Minister of State Petroleum Resources, Mr Timipre Sylva, has said that Nigeria will take gradual and strategic steps in transitioning to renewable energy, saying the country cannot abandon her rich gas resources to please crusaders of energy transition.
Speaking at the 2022 Oloibiri Lecture Series and Energy Forum (OLEF) themed: Global Energy Transition: Implications on Future Investments in the Nigerian Oil and Gas Industry, organised by the Society of Petroleum Engineers (SPE), Sylva noted that the only viable option currently on the table for Nigeria is oil and natural gas, combined with the right technology to make them cleaner and more efficient.
He said: “Nigeria’s goal should be energy sufficiency in order to ensure energy security, and end the ravaging energy poverty in the country.
“This is required to drive our economic growth, and end the prevailing economic poverty. Nigeria needs affordable, reliable and sustainable energy resources to eradicate the prevalent energy poverty in the shortest time possible, and propel economic growth.”
Sylva explained that countries like Nigeria, which is rich in natural resources but still energy poor, must not follow energy transition plans at the expense of affordable and reliable energy for people, cities, and industries.
“The risk of limited international financing could jeopardise Nigeria’s energy transition and roadmap to attaining net-zero. We have seen policies and pronouncements at governmental and corporate levels aimed at discouraging investment in fossil fuels. We have seen decisions by some IOCs to reduce or out- rightly stop long-term investments in upstream projects and development of new technologies for exploration, production and processing of crude oil, or servicing the existing technologies.
“Penalties may soon be put on the production and use of fossil fuels, directly or indirectly, in order to bridge the gaps that may be created by large taxes raked by developed countries from the consumption of oil,” Sylva said.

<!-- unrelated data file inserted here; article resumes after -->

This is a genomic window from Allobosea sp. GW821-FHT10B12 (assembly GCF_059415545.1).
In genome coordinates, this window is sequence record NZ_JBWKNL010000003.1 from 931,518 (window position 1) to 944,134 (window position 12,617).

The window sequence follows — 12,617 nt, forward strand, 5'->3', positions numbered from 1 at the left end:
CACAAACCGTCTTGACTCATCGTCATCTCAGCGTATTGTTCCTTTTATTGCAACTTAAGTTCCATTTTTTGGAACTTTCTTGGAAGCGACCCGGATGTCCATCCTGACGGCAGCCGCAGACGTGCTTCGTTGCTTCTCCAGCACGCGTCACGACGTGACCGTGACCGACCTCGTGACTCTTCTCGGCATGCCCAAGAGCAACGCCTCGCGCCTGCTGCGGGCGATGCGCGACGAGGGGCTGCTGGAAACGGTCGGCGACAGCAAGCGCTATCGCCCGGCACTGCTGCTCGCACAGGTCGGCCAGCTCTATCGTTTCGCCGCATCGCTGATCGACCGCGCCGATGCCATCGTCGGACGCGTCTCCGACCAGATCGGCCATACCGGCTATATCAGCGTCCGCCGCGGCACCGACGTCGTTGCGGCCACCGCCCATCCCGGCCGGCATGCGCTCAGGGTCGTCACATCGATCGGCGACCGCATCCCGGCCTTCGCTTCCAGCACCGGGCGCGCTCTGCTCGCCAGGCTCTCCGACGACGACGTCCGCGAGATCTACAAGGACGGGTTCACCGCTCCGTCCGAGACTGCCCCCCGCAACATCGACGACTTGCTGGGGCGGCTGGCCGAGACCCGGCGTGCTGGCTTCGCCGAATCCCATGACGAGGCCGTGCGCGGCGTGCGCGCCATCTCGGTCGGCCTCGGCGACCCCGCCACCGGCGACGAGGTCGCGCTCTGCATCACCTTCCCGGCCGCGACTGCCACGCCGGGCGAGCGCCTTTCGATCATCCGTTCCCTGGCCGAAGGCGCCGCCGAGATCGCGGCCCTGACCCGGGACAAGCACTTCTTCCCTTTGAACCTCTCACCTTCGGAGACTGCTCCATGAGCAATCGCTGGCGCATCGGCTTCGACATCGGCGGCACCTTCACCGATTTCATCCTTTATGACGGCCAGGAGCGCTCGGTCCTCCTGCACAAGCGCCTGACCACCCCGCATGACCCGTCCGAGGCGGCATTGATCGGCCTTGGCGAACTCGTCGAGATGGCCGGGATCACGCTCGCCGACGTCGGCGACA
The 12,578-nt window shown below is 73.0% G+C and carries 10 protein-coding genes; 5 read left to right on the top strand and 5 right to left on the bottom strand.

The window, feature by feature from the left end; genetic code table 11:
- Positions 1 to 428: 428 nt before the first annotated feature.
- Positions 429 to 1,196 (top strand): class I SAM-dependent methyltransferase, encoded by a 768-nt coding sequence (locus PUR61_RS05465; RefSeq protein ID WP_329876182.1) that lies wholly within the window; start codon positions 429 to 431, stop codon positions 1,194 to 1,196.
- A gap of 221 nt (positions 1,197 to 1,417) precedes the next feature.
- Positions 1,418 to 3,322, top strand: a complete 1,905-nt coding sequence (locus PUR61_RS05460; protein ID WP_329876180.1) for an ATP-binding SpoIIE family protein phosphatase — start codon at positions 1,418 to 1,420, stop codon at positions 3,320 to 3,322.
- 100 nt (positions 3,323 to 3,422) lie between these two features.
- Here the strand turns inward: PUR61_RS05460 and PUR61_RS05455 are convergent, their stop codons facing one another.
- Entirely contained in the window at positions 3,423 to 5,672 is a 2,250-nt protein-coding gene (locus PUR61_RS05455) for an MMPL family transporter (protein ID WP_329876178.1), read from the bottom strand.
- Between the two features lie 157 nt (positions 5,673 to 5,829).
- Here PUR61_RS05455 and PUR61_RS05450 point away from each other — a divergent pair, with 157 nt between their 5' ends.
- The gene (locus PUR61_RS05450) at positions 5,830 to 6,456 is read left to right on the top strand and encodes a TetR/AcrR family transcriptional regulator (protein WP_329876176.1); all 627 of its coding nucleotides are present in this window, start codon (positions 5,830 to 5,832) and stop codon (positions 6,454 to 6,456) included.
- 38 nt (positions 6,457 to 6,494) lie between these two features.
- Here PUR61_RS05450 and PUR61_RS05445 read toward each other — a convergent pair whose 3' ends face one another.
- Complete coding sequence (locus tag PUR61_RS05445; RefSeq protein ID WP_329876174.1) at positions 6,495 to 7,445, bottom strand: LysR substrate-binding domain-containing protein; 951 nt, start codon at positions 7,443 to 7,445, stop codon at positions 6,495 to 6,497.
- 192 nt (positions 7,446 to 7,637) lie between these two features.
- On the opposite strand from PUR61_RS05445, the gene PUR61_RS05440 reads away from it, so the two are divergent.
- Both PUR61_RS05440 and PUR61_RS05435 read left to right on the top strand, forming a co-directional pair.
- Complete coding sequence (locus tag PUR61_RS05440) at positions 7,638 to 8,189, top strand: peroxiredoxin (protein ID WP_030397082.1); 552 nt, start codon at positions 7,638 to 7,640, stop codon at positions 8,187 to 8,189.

The minister stated that adequate financial resources, technology development and effective policies designed to encourage investments in the oil and gas industry in Nigeria, were required to enable the country to meet increasing demand for energy.
Also speaking at the event, the Executive Secretary, Petroleum Technology Development Fund (PTDF), Dr Bello Gusau noted that future investments in the Nigerian oil and gas industry may decline due to the global push for clean energy.
“Today, Nigeria’s Petroleum Industry contributes approximately 80 percent of the Federal Government’s revenue and 90 percent of Nigeria’s export earnings therefore, it has become very important that we start thinking of alternative sources of energy outside fossil- based system of energy production and consumption (including oil, natural gas and coal) and pay more attention to renewable energy sources like wind and solar, as well as lithium-ion batteries.
“The Energy and Petroleum Industry today is in dire need of technology and skills to increase its viability and profitability. Furthermore, the industry is struggling to recover from the negative effects of Covid-19 pandemic and amid this slow recovery, it is faced with hikes in oil prices as a result of the current war between Russia and Ukraine. Ordinarily, the sharp rise in crude oil prices from less than 60 Dollar per barrel last month to as high as 120 Dollars per barrel today is what should benefit the country, but the poor state of Nigerian refineries makes it very difficult to maximize gains as in the case of other oil producing nations around the world.
“It is worthy to note that PTDF’s breakthrough research on Zeolite (refining catalyst) development from Kaolin sources is a deliberate and strategic approach to providing solutions to specific industry challenges. Relevant stakeholders are invited to partner with the Fund in the development of a pilot plant for the said Zeolite production”, he said.
On his part, the Executive Secretary, Nigerian Content Development and Monitoring Board, Simbi Wabote also expressed concerns over divestment in the sector.
He noted that energy transition may not be new as it has always taken its natural pace, adding that the unexpected Russia/Ukraine war has underscored the insecurities in Energy supply disruption
According to him, there is a need to strike a balance between the drive for renewables and stoppage of new investments in fossil fuels, stating that the disruptions present a unique opportunity for the Nigeria oil and gas industry to attract investment.